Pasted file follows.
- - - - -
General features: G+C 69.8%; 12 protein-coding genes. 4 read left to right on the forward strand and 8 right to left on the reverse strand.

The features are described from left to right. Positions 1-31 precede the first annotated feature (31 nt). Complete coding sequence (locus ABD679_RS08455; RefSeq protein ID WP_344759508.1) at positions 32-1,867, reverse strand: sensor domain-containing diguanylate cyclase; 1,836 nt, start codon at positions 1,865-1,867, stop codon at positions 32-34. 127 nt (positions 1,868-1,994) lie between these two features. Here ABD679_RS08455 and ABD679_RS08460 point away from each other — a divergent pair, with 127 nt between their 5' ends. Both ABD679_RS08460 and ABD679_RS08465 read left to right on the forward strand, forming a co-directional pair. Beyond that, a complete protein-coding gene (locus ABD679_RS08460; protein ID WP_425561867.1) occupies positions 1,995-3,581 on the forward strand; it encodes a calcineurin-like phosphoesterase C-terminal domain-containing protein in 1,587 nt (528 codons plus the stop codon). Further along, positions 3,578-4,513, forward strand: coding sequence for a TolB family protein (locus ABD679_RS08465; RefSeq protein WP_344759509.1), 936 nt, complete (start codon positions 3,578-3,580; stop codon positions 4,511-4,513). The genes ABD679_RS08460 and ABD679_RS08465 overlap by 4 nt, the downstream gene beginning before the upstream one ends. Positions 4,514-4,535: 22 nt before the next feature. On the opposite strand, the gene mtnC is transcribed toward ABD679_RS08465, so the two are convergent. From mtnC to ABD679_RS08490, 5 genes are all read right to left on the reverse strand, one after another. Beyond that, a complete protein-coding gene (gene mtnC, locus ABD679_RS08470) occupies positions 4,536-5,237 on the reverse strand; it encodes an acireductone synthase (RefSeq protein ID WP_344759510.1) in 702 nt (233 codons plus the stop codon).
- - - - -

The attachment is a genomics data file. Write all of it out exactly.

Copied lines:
General features: G+C 69.8%; 12 protein-coding genes. 4 read left to right on the forward strand and 8 right to left on the reverse strand.

The features are described from left to right. Positions 1-31 precede the first annotated feature (31 nt). Complete coding sequence (locus ABD679_RS08455; RefSeq protein ID WP_344759508.1) at positions 32-1,867, reverse strand: sensor domain-containing diguanylate cyclase; 1,836 nt, start codon at positions 1,865-1,867, stop codon at positions 32-34. 127 nt (positions 1,868-1,994) lie between these two features. Here ABD679_RS08455 and ABD679_RS08460 point away from each other — a divergent pair, with 127 nt between their 5' ends. Both ABD679_RS08460 and ABD679_RS08465 read left to right on the forward strand, forming a co-directional pair. Beyond that, a complete protein-coding gene (locus ABD679_RS08460; protein ID WP_425561867.1) occupies positions 1,995-3,581 on the forward strand; it encodes a calcineurin-like phosphoesterase C-terminal domain-containing protein in 1,587 nt (528 codons plus the stop codon). Further along, positions 3,578-4,513, forward strand: coding sequence for a TolB family protein (locus ABD679_RS08465; RefSeq protein WP_344759509.1), 936 nt, complete (start codon positions 3,578-3,580; stop codon positions 4,511-4,513). The genes ABD679_RS08460 and ABD679_RS08465 overlap by 4 nt, the downstream gene beginning before the upstream one ends. Positions 4,514-4,535: 22 nt before the next feature. On the opposite strand, the gene mtnC is transcribed toward ABD679_RS08465, so the two are convergent. From mtnC to ABD679_RS08490, 5 genes are all read right to left on the reverse strand, one after another. Beyond that, a complete protein-coding gene (gene mtnC, locus ABD679_RS08470) occupies positions 4,536-5,237 on the reverse strand; it encodes an acireductone synthase (RefSeq protein ID WP_344759510.1) in 702 nt (233 codons plus the stop codon).